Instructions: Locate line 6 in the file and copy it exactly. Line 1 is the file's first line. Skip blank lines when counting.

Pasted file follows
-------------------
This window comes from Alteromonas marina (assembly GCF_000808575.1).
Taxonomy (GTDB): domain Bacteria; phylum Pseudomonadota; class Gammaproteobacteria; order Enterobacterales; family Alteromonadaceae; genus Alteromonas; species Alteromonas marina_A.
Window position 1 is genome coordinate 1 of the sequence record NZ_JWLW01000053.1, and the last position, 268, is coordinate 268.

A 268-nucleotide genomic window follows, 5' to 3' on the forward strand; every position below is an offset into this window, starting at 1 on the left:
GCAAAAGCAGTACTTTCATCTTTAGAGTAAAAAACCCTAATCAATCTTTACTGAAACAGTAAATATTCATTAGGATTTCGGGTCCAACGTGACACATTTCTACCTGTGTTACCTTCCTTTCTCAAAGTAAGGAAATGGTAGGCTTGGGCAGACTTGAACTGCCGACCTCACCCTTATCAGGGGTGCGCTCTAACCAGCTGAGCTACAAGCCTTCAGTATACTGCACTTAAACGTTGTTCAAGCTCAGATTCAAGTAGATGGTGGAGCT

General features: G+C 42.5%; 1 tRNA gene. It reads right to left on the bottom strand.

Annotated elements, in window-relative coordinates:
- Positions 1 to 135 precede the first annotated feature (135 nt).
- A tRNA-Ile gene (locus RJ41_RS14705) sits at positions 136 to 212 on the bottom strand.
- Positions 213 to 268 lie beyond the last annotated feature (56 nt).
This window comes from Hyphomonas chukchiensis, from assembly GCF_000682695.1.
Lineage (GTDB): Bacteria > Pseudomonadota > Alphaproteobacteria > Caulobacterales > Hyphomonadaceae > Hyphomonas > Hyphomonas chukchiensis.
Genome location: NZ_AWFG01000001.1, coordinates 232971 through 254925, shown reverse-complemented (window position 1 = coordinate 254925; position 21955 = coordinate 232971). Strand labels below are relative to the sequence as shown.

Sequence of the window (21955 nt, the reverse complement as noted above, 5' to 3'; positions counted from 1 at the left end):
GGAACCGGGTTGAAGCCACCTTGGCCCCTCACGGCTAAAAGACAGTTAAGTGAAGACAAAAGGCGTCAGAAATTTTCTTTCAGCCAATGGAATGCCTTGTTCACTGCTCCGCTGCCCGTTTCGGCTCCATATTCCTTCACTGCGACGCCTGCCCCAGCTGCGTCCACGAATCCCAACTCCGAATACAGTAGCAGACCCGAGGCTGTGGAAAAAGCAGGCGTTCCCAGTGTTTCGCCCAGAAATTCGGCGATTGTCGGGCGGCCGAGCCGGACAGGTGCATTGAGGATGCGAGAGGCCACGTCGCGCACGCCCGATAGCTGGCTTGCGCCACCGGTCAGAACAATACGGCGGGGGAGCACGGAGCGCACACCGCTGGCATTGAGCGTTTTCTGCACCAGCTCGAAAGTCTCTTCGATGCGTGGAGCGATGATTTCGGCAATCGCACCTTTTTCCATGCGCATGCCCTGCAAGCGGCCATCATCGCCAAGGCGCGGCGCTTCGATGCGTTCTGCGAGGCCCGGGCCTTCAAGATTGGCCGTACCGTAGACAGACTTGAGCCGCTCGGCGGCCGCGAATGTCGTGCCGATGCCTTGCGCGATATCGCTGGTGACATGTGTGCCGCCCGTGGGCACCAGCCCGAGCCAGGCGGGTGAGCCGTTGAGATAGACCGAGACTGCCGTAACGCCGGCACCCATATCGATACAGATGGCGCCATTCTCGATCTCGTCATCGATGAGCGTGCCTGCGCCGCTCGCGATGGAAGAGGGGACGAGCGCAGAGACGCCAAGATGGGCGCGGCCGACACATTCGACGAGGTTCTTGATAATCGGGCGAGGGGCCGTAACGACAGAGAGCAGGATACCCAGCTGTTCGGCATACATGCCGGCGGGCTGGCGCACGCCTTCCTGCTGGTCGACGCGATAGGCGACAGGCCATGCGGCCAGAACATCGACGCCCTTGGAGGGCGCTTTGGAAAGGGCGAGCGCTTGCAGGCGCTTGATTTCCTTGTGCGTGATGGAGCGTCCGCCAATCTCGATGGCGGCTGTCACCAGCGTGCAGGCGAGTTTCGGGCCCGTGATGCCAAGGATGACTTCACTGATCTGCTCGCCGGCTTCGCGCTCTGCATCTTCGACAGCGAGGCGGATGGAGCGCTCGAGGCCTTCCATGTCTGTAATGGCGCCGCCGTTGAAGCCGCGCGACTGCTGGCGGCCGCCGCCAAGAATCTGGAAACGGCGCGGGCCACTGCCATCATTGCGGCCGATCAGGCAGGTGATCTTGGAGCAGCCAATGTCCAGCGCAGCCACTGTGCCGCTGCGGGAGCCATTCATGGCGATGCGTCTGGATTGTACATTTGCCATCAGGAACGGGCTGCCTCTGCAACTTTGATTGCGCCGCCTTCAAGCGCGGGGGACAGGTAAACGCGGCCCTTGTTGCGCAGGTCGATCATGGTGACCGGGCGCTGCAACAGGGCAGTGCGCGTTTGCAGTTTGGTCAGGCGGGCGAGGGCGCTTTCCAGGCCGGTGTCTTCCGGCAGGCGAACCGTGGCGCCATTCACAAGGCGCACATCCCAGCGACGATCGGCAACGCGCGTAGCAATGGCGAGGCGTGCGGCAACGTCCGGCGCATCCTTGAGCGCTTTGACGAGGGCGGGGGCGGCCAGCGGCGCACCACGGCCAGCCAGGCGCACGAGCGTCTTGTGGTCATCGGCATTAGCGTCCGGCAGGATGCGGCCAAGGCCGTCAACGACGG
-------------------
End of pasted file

General features: G+C 42.5%; 1 tRNA gene. It reads right to left on the bottom strand.